Finding a way into peoples’ heARTs
MGH brings diverse, joyful art to hospital
Dr. Daniel Chonde has spent the last year working to make Mass General Hospital’s spaces less cold and less white. As the executive director of “The Peoples’ heART” (Health Equity x Art) program, he brings local artists into the hospital to replace the typical corporate abstracts and landscapes with vibrant, inclusive art pieces.
“The whole point of The Peoples’ heART project is reimagining that experience of the hospital space, so it is colorful, and it is joyful, and you feel at home,” says Chonde. “We spend so much time and mental energy at MGH on developing new cures and diagnostic tools, why don’t we spend the same amount of intentionality on developing the spaces that patients use?”
The most recent addition to the project is “The Peoples’ heART Project,” by street artist and Roxbury native ProBlak. Painted on canvas and currently displayed at the Yawkey Center for Outpatient Care at MGH, the piece depicts a Black female health care worker masked up and ready to help her community. A line tracking vital signs forms a heart next to her. The piece will stay at this location for a month and then move to Brigham and Women’s hospital and on from there. Exhibition spaces in the large hospital system are permanently reserved for this project, and the artworks will rotate to ensure communities of all kinds can experience them.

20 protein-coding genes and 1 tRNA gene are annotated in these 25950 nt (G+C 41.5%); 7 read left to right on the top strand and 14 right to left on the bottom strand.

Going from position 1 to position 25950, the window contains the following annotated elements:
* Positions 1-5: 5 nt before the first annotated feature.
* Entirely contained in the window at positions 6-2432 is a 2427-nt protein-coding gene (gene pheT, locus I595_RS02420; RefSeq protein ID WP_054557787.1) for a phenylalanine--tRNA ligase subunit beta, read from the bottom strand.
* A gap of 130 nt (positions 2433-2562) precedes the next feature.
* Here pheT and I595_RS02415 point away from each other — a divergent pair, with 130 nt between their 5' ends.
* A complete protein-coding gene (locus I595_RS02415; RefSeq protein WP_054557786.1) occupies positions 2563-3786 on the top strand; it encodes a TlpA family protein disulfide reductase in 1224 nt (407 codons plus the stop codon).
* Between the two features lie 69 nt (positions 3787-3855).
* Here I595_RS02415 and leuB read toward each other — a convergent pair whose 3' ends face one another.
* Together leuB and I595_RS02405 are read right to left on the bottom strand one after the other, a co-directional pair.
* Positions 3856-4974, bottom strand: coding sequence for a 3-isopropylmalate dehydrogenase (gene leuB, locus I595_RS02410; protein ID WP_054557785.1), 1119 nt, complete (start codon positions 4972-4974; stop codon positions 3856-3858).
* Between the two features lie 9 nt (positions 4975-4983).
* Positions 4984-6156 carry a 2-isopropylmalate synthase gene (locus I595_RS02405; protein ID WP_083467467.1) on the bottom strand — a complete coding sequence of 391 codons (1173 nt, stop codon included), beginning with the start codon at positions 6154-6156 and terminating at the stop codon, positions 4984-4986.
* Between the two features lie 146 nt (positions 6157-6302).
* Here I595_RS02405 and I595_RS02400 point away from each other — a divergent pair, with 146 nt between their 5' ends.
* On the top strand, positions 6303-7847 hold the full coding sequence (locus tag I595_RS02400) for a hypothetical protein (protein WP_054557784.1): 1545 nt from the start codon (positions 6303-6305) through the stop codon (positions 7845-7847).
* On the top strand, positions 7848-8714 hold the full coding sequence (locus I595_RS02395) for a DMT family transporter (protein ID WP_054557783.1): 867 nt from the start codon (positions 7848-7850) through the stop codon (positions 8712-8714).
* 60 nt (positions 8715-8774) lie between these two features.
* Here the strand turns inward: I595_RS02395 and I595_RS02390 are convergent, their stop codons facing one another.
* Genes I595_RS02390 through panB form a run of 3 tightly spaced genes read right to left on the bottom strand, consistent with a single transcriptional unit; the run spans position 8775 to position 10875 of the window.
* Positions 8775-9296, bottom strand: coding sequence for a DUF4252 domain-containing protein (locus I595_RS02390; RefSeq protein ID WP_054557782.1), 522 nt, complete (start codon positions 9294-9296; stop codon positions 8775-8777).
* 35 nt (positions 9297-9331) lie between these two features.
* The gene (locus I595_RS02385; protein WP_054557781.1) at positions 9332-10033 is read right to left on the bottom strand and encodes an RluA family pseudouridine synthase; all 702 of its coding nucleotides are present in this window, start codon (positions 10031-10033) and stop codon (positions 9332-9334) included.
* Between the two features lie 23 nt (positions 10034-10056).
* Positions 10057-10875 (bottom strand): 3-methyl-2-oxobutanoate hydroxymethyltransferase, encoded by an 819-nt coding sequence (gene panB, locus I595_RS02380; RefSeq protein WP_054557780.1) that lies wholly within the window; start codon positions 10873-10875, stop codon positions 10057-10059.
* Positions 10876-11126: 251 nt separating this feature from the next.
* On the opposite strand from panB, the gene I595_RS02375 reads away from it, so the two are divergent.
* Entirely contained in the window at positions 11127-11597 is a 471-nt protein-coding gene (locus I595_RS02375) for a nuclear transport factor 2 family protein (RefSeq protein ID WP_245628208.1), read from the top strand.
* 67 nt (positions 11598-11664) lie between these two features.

“The goal of this project is two-sided. For patients … we want to create inclusive spaces that empower patients and make them feel at home,” says Chonde. “On the other side of that coin, we need to create a workforce across the U.S. which is cross-culturally competent.” The way the project does that is by broaching diversity education in the safe space of the art world, where conversations about other cultures can be had without the tension of a political context.
Filipino American artist Bren Bataclan crafted a piece for Filipino American History Month, and Chonde says it worked just the way the project was meant to. Non-Filipino employees and visitors had the opportunity to learn about and appreciate the cultural traditions, while Filipino employees and visitors felt the warmth of being recognized in the health care environment. ProBlak’s mural will operate the same way.
Because this is MGH, there is of course science behind this initiative, as well as a love for art. Chonde explains that the same neurons that are activated while experiencing empathy are activated while interacting with an artwork. “Art can actually train empathy into people,” he says. “If we have ever-changing art related to issues with health equity, which is what we do with The Peoples’ heART … that provides the opportunity for people to explore the whole space of the human condition.”
Chonde hopes to scale this program into a much larger experiential design branch of MGH that can assess and diversify the hospital experience across the board. For now, visitors will be comforted by the powerful presence of ProBlak’s health care warrior at the hospital door.